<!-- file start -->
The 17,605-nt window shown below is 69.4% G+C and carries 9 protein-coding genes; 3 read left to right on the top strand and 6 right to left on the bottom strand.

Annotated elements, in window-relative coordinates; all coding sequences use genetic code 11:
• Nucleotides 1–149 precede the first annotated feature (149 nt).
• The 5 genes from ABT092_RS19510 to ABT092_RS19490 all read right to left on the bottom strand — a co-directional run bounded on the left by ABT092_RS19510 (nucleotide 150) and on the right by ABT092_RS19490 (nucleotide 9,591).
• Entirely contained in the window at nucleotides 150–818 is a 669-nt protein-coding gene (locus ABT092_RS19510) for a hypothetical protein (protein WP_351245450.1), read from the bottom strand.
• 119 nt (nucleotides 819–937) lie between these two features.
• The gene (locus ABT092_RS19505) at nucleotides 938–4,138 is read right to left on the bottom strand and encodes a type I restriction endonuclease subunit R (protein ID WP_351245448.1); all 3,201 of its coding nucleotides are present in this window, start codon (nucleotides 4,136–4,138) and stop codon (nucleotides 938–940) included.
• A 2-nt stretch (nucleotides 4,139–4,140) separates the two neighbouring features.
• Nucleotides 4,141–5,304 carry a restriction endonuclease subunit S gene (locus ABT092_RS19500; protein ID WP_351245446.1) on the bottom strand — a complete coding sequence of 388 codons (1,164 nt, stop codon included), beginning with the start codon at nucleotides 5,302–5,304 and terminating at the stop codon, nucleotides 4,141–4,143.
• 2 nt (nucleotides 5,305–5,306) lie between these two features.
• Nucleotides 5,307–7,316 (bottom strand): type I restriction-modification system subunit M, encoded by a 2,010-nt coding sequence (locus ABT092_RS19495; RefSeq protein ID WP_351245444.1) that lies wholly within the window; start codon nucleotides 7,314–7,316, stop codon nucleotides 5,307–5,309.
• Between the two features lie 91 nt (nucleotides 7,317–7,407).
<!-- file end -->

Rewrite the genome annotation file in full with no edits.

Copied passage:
The 17,605-nt window shown below is 69.4% G+C and carries 9 protein-coding genes; 3 read left to right on the top strand and 6 right to left on the bottom strand.

Annotated elements, in window-relative coordinates; all coding sequences use genetic code 11:
• Nucleotides 1–149 precede the first annotated feature (149 nt).
• The 5 genes from ABT092_RS19510 to ABT092_RS19490 all read right to left on the bottom strand — a co-directional run bounded on the left by ABT092_RS19510 (nucleotide 150) and on the right by ABT092_RS19490 (nucleotide 9,591).
• Entirely contained in the window at nucleotides 150–818 is a 669-nt protein-coding gene (locus ABT092_RS19510) for a hypothetical protein (protein WP_351245450.1), read from the bottom strand.
• 119 nt (nucleotides 819–937) lie between these two features.
• The gene (locus ABT092_RS19505) at nucleotides 938–4,138 is read right to left on the bottom strand and encodes a type I restriction endonuclease subunit R (protein ID WP_351245448.1); all 3,201 of its coding nucleotides are present in this window, start codon (nucleotides 4,136–4,138) and stop codon (nucleotides 938–940) included.
• A 2-nt stretch (nucleotides 4,139–4,140) separates the two neighbouring features.
• Nucleotides 4,141–5,304 carry a restriction endonuclease subunit S gene (locus ABT092_RS19500; protein ID WP_351245446.1) on the bottom strand — a complete coding sequence of 388 codons (1,164 nt, stop codon included), beginning with the start codon at nucleotides 5,302–5,304 and terminating at the stop codon, nucleotides 4,141–4,143.
• 2 nt (nucleotides 5,305–5,306) lie between these two features.
• Nucleotides 5,307–7,316 (bottom strand): type I restriction-modification system subunit M, encoded by a 2,010-nt coding sequence (locus ABT092_RS19495; RefSeq protein ID WP_351245444.1) that lies wholly within the window; start codon nucleotides 7,314–7,316, stop codon nucleotides 5,307–5,309.
• Between the two features lie 91 nt (nucleotides 7,317–7,407).